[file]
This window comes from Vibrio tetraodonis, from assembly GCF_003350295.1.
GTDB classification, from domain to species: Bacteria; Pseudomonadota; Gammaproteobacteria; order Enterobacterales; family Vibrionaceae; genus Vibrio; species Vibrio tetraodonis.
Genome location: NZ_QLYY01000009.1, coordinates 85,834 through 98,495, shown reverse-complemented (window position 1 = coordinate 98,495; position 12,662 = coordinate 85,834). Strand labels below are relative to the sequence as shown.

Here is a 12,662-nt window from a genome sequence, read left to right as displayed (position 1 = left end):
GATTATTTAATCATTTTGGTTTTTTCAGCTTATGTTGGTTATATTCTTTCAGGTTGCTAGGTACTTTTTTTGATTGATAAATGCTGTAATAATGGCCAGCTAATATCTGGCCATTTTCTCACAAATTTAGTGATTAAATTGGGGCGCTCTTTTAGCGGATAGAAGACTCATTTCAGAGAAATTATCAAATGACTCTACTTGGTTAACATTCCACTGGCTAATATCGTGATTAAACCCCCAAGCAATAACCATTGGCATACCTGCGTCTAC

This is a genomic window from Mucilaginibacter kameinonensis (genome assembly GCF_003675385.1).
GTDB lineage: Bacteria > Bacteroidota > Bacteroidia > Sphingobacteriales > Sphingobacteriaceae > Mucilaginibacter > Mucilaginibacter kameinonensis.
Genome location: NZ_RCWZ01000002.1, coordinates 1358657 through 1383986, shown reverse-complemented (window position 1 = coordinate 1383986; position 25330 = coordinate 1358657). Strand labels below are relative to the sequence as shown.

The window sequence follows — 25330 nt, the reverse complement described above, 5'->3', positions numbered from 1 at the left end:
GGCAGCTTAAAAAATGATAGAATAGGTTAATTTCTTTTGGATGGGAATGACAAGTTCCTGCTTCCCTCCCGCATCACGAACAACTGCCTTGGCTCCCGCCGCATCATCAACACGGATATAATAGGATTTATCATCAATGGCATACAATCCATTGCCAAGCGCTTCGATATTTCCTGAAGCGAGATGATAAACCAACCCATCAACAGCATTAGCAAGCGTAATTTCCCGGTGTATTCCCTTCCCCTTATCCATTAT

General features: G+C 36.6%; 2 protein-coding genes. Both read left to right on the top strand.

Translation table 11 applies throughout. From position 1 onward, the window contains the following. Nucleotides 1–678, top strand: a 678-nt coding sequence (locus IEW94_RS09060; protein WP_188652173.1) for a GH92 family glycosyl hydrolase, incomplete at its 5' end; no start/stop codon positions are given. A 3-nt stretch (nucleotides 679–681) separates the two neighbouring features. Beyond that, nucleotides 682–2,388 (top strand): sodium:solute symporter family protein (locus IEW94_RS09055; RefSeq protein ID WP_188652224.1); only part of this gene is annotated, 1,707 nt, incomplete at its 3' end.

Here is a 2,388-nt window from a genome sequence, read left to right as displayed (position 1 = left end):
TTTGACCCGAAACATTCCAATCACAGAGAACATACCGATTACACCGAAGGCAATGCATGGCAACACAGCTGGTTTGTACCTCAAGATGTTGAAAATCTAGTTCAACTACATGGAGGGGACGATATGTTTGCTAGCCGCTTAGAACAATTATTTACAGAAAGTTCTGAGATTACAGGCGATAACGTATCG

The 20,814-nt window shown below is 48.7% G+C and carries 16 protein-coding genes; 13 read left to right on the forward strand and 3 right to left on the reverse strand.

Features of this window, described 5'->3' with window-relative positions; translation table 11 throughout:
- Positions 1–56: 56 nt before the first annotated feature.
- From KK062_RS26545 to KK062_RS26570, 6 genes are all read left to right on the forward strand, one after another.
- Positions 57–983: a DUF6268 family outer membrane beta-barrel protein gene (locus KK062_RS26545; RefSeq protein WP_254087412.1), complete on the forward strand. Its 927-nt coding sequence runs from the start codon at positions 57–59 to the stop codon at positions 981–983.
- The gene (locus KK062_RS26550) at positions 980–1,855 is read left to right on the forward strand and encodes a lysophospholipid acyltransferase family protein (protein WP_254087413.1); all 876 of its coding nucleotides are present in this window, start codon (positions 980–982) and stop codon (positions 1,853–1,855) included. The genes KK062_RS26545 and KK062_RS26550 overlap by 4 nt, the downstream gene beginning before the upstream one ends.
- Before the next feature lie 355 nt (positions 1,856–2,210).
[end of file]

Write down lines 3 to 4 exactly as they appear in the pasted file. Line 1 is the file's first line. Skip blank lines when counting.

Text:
Genome location: NZ_QLYY01000009.1, coordinates 85,834 through 98,495, shown reverse-complemented (window position 1 = coordinate 98,495; position 12,662 = coordinate 85,834). Strand labels below are relative to the sequence as shown.

Here is a 12,662-nt window from a genome sequence, read left to right as displayed (position 1 = left end):